Your first full day in Minobusan begins early. Morning prayers at Kuonji, the head temple of the Nichiren Shu Buddhist sect, begin at 5:30am (Apr. to Sept.) or 6am (Oct. to Mar.). Although there are noon and afternoon prayers, the morning prayers are one of the religious highlights of a trip to Minobusan and should not be missed.
Kuonji is a 15- to 20-minute walk from Kakurinbo, so give yourself enough time in the morning. The prayers last approximately 40 minutes. There is a second service immediately afterwards. However, unless you understand Japanese, we recommend you skip it. Instead, spend some time wandering around the temple grounds in the morning light before heading back to Kakurinbo for breakfast.
After breakfast (7am to 9am), take a nap to prepare yourself for the rest of the day.
Later in the morning, you return to Kuonji the hard way, by climbing the “287 steps of enlightenment.” The steep stone stairway begins soon after you pass through the spectacular Sanmon, the third largest such gate in Japan. The towering cedar trees that line the walk are hundreds of years old.
At the top of the steps, trace a route to the left around the main temple to find the jump-on point for the Minobusan Ropeway, which will ferry you to the top of Mt. Minobu in 7 minutes. On a fine day, there are stunning views of Mt. Fuji and the surrounding landscape from the summit (1153 m). Be sure to ask for a ropeway discount ticket at Kakurinbo before you leave.
Minobuan, a no-frills café on the peak of Minobusan, is the perfect place to relax over a cup of tea and a snack. If you would like something more substantial, try the noodles, donburi rice dishes or the trademark curry and rice.
If you have good walking shoes and strong legs, then hike back down the mountain to Kuonji via the 5-km East Course. Keep in mind that there are some very steep sections and therefore this hike is only recommended in dry weather. The walk takes about 90 minutes. Be sure to bring drinking water with you. There are a number of interesting relics along the way, including the ancient Jorokudo temple.
If you prefer to return the way you came, then take the ropeway back to Kuonji. Your discount ticket can be used on the return trip as well.
After reaching Kuonji, head to Homotsu-kan (Hall of Treasures, admission 300 yen; last entry 3:30pm) for the more cerebral activity of sutra copying, or shakyo. Tracing a sutra takes about five minutes and is seen as a form of meditation. The entry fee allows you to copy as many sutras as you like. You may then leave some sutras at the temple as a form of prayer and take some home with you as souvenirs.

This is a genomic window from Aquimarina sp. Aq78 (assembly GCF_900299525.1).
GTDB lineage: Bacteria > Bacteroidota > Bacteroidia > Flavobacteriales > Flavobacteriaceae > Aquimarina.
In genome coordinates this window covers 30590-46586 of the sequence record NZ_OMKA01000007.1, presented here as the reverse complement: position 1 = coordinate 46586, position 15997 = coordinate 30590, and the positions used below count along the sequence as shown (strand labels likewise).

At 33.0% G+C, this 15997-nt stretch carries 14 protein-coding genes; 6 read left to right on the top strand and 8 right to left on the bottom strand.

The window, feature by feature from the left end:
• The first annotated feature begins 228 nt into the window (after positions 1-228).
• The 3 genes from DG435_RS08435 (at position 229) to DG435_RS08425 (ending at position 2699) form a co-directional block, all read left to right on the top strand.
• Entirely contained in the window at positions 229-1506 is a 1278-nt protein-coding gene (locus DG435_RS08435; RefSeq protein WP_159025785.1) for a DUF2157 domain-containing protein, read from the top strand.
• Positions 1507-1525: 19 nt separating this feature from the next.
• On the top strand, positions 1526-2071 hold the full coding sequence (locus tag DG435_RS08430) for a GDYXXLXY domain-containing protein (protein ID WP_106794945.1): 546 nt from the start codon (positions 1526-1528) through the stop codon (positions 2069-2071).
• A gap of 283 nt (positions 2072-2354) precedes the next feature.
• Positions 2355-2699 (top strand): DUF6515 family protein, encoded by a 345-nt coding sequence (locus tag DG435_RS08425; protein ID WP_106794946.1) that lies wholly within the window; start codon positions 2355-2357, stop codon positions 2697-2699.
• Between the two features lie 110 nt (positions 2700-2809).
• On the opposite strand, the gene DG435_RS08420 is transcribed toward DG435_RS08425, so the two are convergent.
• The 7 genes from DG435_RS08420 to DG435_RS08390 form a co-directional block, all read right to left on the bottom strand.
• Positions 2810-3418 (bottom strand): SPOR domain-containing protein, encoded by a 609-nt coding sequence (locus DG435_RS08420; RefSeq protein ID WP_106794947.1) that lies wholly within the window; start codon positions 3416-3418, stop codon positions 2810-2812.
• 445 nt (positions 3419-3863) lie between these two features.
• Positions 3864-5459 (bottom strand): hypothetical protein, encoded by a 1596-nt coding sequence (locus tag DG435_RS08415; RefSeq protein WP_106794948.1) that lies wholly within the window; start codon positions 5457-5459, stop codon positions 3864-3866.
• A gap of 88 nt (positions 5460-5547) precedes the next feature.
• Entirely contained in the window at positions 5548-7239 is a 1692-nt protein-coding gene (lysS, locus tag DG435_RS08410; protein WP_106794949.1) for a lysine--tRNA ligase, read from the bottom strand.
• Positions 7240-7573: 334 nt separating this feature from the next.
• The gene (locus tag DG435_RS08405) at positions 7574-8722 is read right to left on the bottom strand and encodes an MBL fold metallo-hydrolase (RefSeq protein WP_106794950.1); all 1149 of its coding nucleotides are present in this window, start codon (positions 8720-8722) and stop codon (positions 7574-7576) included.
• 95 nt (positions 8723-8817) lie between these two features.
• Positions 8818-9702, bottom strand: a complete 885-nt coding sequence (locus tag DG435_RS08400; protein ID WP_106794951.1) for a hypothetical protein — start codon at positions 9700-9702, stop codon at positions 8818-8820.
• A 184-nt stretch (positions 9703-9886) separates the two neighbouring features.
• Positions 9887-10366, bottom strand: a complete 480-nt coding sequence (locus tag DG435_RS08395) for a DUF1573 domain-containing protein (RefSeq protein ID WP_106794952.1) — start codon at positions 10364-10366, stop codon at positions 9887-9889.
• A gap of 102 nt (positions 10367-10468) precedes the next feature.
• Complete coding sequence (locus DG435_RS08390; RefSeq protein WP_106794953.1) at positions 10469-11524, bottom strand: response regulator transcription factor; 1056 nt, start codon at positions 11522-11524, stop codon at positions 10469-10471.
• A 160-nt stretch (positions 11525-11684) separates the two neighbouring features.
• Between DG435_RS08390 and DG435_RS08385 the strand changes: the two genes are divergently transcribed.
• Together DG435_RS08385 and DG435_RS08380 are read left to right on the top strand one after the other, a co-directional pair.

After returning to Kakurinbo, rent any one of our four battery-assist bicycles (3,000 yen) and spend some time riding around the neighborhood. A ride up to Gobyosho is a must. This serene garden on the banks of a mountain stream is the original site of Kuonji and the current resting place of Nichiren (1222-1282), the Buddhist priest who founded the Nichiren Shu sect.
Return to Kakurinbo to freshen up in time for dinner at 6pm. If you have time, wind down in one of Kakurinbo’s wine salt-infused baths before your meal. Bath times are 4pm to 10pm. All guests are provided with traditional yukata house robes and are encouraged to wear them throughout their stay at Kakurinbo. Three different sizes are available.
Alternatively, enjoy an al fresco aperitif on Kakurinbo’s Sakura Terrace. We have a wide selection of Yamanashi beers, wines and sake, as well as soft drinks made from locally grown fruit.
After dinner, try on one, or even two, of our 13 authentic wedding kimonos for an unforgettable photo shoot. We also have two men's montsuki hakama kimonos available. The kimono experience is free for all guests and takes no more than 30 minutes start to finish. Please ask a staff member when you arrive.
End the evening with a long bath or a nightcap on Sakura Terrace before retiring to your room.
We wish you a pleasant and memorable stay.
*Please note that photographing morning prayers at Kuonji is not allowed without permission. Yukata can be worn throughout Kakurinbo and even in the street. However, do not wear yukata to morning prayers.